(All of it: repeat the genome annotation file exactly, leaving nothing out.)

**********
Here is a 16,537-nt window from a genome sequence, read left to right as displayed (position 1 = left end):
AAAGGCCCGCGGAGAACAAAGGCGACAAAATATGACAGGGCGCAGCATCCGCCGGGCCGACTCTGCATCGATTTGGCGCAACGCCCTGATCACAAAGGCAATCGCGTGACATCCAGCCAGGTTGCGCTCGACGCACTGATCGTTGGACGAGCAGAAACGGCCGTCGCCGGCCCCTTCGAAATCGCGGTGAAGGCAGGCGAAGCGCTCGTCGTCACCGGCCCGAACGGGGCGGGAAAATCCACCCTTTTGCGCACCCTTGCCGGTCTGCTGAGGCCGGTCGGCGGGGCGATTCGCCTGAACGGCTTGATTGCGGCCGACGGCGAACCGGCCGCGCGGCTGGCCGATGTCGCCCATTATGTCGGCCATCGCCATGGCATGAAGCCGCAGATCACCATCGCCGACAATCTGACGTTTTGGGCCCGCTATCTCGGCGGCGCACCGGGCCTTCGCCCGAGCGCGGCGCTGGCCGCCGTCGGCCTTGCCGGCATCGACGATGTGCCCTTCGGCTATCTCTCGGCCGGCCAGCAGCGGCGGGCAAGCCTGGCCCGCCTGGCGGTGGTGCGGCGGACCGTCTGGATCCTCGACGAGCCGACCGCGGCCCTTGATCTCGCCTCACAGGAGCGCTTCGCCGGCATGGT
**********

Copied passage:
Here is a 16,537-nt window from a genome sequence, read left to right as displayed (position 1 = left end):
AAAGGCCCGCGGAGAACAAAGGCGACAAAATATGACAGGGCGCAGCATCCGCCGGGCCGACTCTGCATCGATTTGGCGCAACGCCCTGATCACAAAGGCAATCGCGTGACATCCAGCCAGGTTGCGCTCGACGCACTGATCGTTGGACGAGCAGAAACGGCCGTCGCCGGCCCCTTCGAAATCGCGGTGAAGGCAGGCGAAGCGCTCGTCGTCACCGGCCCGAACGGGGCGGGAAAATCCACCCTTTTGCGCACCCTTGCCGGTCTGCTGAGGCCGGTCGGCGGGGCGATTCGCCTGAACGGCTTGATTGCGGCCGACGGCGAACCGGCCGCGCGGCTGGCCGATGTCGCCCATTATGTCGGCCATCGCCATGGCATGAAGCCGCAGATCACCATCGCCGACAATCTGACGTTTTGGGCCCGCTATCTCGGCGGCGCACCGGGCCTTCGCCCGAGCGCGGCGCTGGCCGCCGTCGGCCTTGCCGGCATCGACGATGTGCCCTTCGGCTATCTCTCGGCCGGCCAGCAGCGGCGGGCAAGCCTGGCCCGCCTGGCGGTGGTGCGGCGGACCGTCTGGATCCTCGACGAGCCGACCGCGGCCCTTGATCTCGCCTCACAGGAGCGCTTCGCCGGCATGGT